EXERCISE IS MEDICINE
FOR THE BRAIN

Exercise Can Help Treat Mood Disorders. Here’s Why, and How to Get Started.

A growing body of research shows that exercise can be as effective as medication and psychotherapy in treating mood disorders, depression and anxiety—without the side effects. (Washington Post)

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The States That Exercise Least

The CDC found that the percentage of people who get enough exercise varies greatly by state, from a low of 13.5 percent of adults in Mississippi to a high of 32.5 percent in Colorado. (The Atlantic)

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You Can Get Even More Out of Strength Training Than Killer Abs

People who strength train for at least two non-consecutive days a week have significantly fewer symptoms of mild to moderate depression, according to a recent review. (Runner’s World)

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Commutes on Foot or Bike Tied to Lowered Risk of Heart Attack or Stroke

People who regularly add walking or cycling into parts of a longer commute or journey may reduce their risk of a heart attack or stroke, according to a study from the United Kingdom that followed more than 350,000 people for seven years. (Reuters Health)

Read More

America’s Fittest Cities

The 11th annual American College of Sports Medicine fitness index ranked U.S. cities for their residents’ healthy behaviors. The top 5: Arlington, VA; Minneapolis, MN; Washington D.C.; Madison, WI; and Portland, OR. Seattle came in one-tenth of a point behind Portland at #6. (King5)

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Using Behavioral Science to Build an Exercise Habit

Fewer than half of Americans exercise as much as they should. Thankfully, the field of behavioral science has solutions to offer. (Scientific American)

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How Much Exercise Your Kid Needs, Based On the Latest Research

What types of physical activity should kids and teens do, and how do you get young people excited about exercise? “The main message is that children and adolescents need to be physically active daily and to take this habit into adulthood.” (CNN)

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Standing Up at Your Desk Could Make You Smarter

A new study has found that sitting is bad for your brain. And it might be the case that lots of exercise is not enough to save you if you’re a couch potato the rest of the time. (New York Times)

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Hydration in the heat for young athletes

Young athletes, parents and coaches frequently ask about safe ways to hydrate in the heat. They want to know how much—and what—to drink to safely perform at their best.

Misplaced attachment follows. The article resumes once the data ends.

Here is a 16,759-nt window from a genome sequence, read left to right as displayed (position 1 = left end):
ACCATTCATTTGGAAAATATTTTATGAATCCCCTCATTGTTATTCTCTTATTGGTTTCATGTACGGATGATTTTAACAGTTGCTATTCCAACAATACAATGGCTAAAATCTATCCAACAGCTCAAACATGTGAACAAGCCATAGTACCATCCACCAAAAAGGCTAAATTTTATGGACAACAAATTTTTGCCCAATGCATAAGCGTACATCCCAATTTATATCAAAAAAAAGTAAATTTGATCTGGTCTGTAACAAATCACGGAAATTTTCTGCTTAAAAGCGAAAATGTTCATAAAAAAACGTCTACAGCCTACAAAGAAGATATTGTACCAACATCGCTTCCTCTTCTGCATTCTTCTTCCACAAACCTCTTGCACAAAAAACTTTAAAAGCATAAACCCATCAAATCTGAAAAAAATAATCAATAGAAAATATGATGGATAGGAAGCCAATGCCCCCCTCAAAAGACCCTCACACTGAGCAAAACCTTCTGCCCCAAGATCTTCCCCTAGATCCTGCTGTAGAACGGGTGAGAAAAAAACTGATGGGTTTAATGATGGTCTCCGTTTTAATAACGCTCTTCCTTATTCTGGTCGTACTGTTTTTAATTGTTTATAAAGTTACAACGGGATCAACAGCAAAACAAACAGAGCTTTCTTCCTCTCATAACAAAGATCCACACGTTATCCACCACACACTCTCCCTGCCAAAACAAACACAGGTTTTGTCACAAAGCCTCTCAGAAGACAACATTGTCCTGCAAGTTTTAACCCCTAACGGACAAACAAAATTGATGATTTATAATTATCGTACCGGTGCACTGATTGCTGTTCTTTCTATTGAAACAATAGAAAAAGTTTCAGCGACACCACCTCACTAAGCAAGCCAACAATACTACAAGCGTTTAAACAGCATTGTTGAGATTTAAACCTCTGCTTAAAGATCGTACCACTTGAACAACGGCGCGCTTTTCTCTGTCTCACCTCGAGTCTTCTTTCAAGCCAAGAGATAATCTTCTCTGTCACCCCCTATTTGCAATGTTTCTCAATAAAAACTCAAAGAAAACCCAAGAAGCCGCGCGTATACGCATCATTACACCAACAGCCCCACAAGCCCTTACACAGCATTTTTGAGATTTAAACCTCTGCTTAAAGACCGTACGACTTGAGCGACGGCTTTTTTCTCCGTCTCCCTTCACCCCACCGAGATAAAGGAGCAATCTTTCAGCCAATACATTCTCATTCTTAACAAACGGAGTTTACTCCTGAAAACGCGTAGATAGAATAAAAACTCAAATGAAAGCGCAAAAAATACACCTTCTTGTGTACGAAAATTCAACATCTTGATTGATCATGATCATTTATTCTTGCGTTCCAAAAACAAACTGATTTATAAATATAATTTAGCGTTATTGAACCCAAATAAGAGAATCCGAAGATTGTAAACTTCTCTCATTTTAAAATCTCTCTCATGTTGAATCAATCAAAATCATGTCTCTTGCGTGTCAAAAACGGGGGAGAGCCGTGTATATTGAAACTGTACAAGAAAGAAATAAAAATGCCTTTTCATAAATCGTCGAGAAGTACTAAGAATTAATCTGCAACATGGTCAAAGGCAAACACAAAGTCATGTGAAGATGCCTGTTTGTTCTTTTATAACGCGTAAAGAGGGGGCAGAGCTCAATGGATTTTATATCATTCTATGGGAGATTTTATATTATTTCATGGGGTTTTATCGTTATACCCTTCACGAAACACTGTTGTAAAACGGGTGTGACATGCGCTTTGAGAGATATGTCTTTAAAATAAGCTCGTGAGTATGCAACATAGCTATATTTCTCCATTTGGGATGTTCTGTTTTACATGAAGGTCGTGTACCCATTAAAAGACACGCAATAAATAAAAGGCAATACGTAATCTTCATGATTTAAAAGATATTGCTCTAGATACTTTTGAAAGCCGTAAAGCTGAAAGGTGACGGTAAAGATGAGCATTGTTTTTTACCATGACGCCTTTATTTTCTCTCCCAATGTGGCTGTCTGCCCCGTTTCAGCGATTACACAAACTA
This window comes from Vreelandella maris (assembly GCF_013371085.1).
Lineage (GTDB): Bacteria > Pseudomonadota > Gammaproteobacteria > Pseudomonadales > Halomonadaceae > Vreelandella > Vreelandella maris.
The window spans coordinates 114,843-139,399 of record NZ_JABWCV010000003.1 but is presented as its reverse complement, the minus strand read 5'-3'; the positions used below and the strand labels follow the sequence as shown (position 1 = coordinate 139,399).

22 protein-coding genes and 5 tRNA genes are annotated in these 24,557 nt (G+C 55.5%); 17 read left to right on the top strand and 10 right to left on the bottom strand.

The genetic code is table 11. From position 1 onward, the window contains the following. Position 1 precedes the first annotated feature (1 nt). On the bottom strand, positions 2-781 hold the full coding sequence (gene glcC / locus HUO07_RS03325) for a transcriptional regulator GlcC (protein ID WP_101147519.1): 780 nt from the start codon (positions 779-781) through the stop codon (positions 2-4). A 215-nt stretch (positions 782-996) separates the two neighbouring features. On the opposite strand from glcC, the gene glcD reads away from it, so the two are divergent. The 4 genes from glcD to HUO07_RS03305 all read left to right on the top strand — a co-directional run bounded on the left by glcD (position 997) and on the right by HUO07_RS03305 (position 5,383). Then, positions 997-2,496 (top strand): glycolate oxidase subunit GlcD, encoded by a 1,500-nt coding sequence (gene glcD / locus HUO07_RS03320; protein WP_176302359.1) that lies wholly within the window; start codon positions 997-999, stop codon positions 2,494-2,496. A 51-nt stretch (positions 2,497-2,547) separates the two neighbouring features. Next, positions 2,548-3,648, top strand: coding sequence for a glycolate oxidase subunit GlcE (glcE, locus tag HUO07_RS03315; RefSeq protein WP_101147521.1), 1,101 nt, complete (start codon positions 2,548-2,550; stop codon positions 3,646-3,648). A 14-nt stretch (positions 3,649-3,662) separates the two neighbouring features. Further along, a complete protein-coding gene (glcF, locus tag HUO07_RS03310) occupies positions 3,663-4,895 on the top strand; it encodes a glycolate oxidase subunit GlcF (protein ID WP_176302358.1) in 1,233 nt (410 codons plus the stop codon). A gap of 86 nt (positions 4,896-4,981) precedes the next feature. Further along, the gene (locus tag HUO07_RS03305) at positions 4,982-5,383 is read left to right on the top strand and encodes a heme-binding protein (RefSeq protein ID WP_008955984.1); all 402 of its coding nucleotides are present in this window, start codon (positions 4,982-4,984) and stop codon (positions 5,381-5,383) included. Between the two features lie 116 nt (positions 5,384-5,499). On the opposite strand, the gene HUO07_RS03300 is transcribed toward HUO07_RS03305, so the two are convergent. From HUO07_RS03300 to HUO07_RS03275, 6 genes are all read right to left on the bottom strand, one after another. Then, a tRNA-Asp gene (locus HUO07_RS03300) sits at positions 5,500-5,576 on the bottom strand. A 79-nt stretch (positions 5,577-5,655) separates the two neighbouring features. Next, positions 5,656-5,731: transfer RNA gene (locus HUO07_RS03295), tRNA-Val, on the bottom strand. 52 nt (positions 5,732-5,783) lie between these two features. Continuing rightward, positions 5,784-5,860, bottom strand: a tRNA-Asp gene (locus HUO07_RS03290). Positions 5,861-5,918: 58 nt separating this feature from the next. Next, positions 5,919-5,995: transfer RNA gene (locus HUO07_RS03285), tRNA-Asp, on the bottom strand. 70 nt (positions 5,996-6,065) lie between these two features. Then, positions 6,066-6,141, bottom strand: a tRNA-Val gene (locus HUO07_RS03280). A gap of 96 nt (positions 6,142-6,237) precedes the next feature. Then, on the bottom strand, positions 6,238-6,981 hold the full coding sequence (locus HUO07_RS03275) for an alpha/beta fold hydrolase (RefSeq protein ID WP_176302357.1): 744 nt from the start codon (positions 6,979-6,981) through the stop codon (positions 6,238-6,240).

The answers aren’t simple. The scientific research is inconclusive, and experts disagree.

To help sort out the science and provide practical advice, we talked to E. Randy Eichner, M.D., professor emeritus of medicine at the University of Oklahoma Medical Center and former team internist for the Oklahoma Sooners football team. Eichner spent 14 years caring for Sooners football players in dauntingly hot conditions. And for three years he also served as a physician for the Hawaii Ironman, one of the longest, most grueling, and hottest athletic competitions in the U.S.

Muscle cramping in the heat

Muscle cramping is the bane of athletes playing in the heat. This painful problem can range from annoying to disabling. Find out why they happen, and how to prevent them from happening again in the future. Experts urge players who are at risk to salt their food and eat healthful salt-rich foods. Fad remedies can delay proper care.

Learning Center

Hydration. This site includes videos and information on hydration, including how to know if an athlete is hydrated, how much to drink and what to drink. (Korey Stringer Institute)

Hydration Kit. This two-page handout lists hydration supplies, from electrolyte freezer pops to pumper-style cooling stations. The handout provides prices and links to websites where individuals or teams can purchase them. (Korey Stringer Institute)

Guidelines on fluid replacement. This 2017 position stand provides evidence-based recommendations on best hydration practices for active people. (National Athletic Trainers’ Association)

Nutrition and athletic performance. Guidance on food, fluids and supplements to take for peak health and performance across a range of training and competition scenarios. (American College of Sports Medicine and American Dietetic Association)

National high school guidelines on hydration and training in heat.This position stand describes how to hydrate before, during, and after physical activity, as well as risk factors for overheating. (National Federation of State High School Associations)

NCAA guidelines on training in the heat. The NCAA Sports Medicine Handbook includes detailed recommendations on the prevention and treatment of exertional heat illness. See Guideline 2C: Prevention of heat illness, pp. 39-42 in the current edition. (National Collegiate Athletic Association)

Getting Kids to a Good Weight by 13 May Help Avoid Diabetes

Overweight boys who get to a healthy weight by age 13 have the same risk of developing diabetes in adulthood as someone who never weighed too much. (US News)

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Year-long Diet Study Finds It’s What You Eat, Not How Much

Research from Stanford University shows that neither low-fat nor low-carb diets are key to sustained weight loss among overweight adults. Instead, it’s back to basics: avoid refined wheat and sugar, and eat more vegetables. (University of Washington)

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Why Is It so Hard to Lose Weight and Keep It Off?

Why exactly are some people able to maintain a healthy weight while others can try and try with no luck? The process of weight gain and weight loss involves a complicated combination of genetics, complex body systems and the environment. (University of Washington)